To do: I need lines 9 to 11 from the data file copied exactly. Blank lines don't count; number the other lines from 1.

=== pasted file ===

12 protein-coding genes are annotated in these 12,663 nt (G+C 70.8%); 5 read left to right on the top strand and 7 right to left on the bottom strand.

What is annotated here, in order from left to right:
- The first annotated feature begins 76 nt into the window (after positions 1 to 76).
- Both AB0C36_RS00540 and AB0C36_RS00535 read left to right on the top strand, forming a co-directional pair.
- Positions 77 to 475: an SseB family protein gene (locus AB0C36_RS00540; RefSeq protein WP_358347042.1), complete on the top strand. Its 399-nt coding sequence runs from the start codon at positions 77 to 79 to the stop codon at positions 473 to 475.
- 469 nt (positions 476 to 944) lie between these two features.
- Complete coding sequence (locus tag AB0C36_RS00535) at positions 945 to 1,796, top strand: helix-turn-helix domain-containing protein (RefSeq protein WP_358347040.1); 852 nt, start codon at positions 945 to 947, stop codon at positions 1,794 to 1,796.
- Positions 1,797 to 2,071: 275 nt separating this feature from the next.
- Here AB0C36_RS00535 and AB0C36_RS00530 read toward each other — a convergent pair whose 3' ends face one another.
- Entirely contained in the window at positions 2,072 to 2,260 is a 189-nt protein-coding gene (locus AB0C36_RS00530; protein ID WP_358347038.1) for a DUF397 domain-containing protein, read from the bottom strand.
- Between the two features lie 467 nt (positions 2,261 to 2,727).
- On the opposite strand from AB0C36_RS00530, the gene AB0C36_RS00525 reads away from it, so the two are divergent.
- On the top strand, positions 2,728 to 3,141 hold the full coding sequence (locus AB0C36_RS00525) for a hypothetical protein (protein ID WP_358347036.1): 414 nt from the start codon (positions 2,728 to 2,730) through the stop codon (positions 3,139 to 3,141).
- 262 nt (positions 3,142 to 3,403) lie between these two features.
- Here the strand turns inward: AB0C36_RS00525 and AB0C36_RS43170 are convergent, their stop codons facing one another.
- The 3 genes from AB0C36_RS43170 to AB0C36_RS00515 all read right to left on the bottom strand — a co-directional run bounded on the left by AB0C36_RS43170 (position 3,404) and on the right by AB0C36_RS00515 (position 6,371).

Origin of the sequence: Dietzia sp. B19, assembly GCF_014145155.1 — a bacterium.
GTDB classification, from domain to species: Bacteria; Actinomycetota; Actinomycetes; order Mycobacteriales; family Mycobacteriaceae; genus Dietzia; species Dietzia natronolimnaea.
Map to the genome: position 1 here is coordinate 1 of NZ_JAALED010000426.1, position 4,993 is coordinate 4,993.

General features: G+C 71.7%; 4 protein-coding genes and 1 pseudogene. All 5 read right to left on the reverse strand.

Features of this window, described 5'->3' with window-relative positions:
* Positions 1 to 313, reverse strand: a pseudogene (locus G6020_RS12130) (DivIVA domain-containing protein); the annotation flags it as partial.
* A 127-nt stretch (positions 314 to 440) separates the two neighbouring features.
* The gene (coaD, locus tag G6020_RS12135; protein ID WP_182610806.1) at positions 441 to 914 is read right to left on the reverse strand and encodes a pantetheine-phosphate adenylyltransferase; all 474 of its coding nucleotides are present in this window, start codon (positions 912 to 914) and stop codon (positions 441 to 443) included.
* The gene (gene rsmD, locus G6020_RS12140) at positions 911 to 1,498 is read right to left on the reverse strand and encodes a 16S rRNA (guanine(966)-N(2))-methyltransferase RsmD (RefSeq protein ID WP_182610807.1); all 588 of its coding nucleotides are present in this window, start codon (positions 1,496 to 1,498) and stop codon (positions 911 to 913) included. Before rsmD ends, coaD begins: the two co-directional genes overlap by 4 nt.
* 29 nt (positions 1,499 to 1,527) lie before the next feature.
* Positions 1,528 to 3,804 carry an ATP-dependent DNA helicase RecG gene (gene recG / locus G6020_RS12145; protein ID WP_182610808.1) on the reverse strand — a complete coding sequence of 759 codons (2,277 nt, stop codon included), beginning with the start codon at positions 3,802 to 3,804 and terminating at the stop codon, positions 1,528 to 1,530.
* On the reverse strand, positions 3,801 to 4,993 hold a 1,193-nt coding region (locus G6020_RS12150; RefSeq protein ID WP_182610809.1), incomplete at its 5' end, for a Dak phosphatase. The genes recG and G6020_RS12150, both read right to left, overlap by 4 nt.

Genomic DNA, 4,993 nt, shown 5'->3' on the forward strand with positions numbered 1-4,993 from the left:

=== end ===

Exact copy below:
- Here AB0C36_RS00535 and AB0C36_RS00530 read toward each other — a convergent pair whose 3' ends face one another.
- Entirely contained in the window at positions 2,072 to 2,260 is a 189-nt protein-coding gene (locus AB0C36_RS00530; protein ID WP_358347038.1) for a DUF397 domain-containing protein, read from the bottom strand.
- Between the two features lie 467 nt (positions 2,261 to 2,727).